PONTE VEDRA BEACH, Fla. — Rory McIlroy had never enjoyed a round like this at the Players Championship. Roberto Castro had never enjoyed a round at the Players Championship, period.
Despite being separated by three shots at the end of the first round, McIlroy and Castro shared top billing — with Tiger Woods, naturally — on a docile Thursday at the TPC Sawgrass Stadium Course, where calm, wind-free scoring conditions seemingly begged the field for birdies.
Castro made seven of them, and added an eagle at the par-5 second hole. The bogey-free round of 9-under-par 63 provided Castro with a three-shot lead on McIlroy and Zach Johnson. It also gave him a share of the course record, joining a pair of Hall of Famers: Fred Couples (third round, 1992) and Greg Norman (first round, 1994).
He missed birdie putts on his last three holes — from 23, 16, and 13 feet – that would have given him the record low, but Castro wasn’t about to complain. He had never toured this track until Wednesday, when he joined Matt Kuchar for a practice round that served as his Stadium Course introduction. Smart choice, since Kuchar won last year’s Players.
“Helped, because obviously the guy has gone around the course and won. Feels like he knows what he’s doing,” said Castro, one of 27 first-timers in the field. “You kind of just have to step up and hit a shot in every hole. I kind of knew that going in.”
Stepping up and hitting shots is exactly what Castro did on Thursday, hole after hole. So pure was his ball-striking that he never holed a putt longer than 10 feet. Six of Castro’s approach shots finished within 5 feet of the flag; four within 2 feet. Five of the six set up birdies.
The sixth set up an eagle, perhaps his most impressive swing of the day. After making birdies on the par-5 16th (two-putt from 65 feet), the island-green 17th (19 inches), and the difficult 18th (2 feet) to turn in 5-under 31, Castro grabbed a 3-iron for his approach to the par-5 second, where he was 225 yards from the hole. He ripped the long iron right at the flag, his ball settling 4 feet away. The way he was putting, that was gimme range.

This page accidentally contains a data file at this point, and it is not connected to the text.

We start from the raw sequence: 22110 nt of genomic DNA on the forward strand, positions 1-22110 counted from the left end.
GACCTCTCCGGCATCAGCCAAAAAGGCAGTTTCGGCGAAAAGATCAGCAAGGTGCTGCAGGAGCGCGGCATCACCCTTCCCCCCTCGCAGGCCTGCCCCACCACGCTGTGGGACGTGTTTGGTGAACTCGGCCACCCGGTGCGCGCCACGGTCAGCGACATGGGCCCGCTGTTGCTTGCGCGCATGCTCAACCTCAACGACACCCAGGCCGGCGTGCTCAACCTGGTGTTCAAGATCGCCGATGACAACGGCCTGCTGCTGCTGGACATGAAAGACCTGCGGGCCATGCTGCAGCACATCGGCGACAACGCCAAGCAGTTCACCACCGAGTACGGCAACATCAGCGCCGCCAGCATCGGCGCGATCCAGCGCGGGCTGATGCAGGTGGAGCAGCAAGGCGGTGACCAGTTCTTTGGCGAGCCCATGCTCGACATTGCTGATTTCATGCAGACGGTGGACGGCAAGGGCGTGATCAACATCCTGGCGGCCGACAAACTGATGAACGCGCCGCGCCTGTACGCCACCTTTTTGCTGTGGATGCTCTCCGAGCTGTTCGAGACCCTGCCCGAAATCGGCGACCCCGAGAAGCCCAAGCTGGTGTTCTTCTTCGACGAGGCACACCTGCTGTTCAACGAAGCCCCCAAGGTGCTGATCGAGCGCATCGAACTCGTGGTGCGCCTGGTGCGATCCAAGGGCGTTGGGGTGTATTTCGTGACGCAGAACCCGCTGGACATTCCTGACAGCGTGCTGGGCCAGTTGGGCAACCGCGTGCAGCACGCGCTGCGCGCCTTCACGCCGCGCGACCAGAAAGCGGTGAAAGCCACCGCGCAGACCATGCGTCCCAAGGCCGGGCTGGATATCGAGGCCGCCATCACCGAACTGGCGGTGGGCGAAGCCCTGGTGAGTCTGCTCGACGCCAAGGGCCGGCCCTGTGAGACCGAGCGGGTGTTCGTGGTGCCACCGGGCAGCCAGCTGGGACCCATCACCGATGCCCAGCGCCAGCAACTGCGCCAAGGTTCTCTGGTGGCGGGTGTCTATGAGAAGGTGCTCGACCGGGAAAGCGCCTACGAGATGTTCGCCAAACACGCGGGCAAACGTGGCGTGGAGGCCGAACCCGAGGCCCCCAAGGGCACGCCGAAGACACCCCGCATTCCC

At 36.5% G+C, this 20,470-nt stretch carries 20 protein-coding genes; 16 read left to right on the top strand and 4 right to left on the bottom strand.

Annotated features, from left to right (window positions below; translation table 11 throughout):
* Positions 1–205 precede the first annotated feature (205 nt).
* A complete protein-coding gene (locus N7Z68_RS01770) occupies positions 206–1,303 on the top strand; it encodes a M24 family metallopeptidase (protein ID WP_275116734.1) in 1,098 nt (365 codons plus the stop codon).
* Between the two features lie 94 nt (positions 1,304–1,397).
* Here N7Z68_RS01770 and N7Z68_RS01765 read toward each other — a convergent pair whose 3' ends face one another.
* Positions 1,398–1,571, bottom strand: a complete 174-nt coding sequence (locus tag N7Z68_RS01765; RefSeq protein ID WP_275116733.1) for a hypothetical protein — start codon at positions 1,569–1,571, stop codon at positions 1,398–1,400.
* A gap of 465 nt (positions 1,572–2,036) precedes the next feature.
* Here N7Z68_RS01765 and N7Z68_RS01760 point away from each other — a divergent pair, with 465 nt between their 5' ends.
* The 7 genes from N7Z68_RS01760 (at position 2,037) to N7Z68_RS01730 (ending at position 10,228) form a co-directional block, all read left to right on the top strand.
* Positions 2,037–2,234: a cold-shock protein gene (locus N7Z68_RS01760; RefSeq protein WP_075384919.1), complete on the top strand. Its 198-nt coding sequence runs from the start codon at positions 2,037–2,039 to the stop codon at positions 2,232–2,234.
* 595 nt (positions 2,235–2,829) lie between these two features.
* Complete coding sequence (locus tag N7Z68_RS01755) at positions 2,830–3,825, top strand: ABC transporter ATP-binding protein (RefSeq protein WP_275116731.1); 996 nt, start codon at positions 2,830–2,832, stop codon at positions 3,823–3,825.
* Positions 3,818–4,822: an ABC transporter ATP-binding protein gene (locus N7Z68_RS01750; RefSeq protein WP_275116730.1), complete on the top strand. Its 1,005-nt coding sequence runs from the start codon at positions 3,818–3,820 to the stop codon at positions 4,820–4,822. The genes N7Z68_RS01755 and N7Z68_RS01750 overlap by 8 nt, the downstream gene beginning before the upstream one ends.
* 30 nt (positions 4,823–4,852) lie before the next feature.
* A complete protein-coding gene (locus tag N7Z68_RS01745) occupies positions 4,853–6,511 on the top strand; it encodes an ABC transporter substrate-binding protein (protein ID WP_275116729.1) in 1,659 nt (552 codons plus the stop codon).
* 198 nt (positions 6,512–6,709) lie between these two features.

He knocked the eagle putt in to get to 7 under, then added two more kick-in birdies down the stretch: from 21 inches on No. 4, and 18 inches at the sixth.
“I hit it close a lot,” said Castro, a 27-year-old Texan who played at Georgia Tech, still lives in Atlanta, and is looking for his first PGA Tour win. “It was definitely an interesting round.”
McIlroy’s round also came at a good time. His brief career at the Players has produced nothing: three appearances, three missed cuts. He failed to break par in any of his first six rounds, so shooting a 6-under-par 66 was a first for McIlroy at the Stadium Course. Another solid round Friday will give him his first weekend pass at the Players.
“I came in here with not much pressure, and just wanted to go out and play well. That’s what I’ve done so far,” McIlroy said. “I feel like I’ve got the game to contend.”
Three previous visits here have wisened the young Ulsterman, and shaped the way he’ll go about his work this week. He’s learned that accuracy is the key, so he’ll keep driver in the bag for most of the round. On Thursday, he used it only three times, on Nos. 11, 14, and 16.
“It’s about getting your ball in play. I adopted maybe more of a conservative strategy off the tee this year, but once you put your ball on the fairway, that means you can be more aggressive into the greens,” McIlroy said. “The way I feel I’m hitting my irons, I can take advantage of that.”
McIlroy also was bogey-free, with five of his six birdies coming on the back nine.
Through 17 holes, Woods was on pace to match the blemish-free rounds turned in by Castro and McIlroy. It would have been the first time in Woods’s Players career, which spans 56 rounds, but he failed to get up-and-down to save par from behind the 18th green. The final-hole bogey capped a 67, which left him in a six-player logjam at 5 under. Still, it marks the only time in 16 Players that he’s opened with a score under 70.
“It was a day that I felt like I had to go out there and shoot something in the 60s. I made a couple of key putts here and there, and I really took care of the par 5s,” said Woods, who birdied all four of them. “It doesn’t take much to make a bogey around here. I’m sure that most of the guys, throughout their careers, really haven’t had too many days that are spotless on their cards.”Michael Whitmer can be reached at email@example.com. Follow him on Twitter @GlobeWhitmer.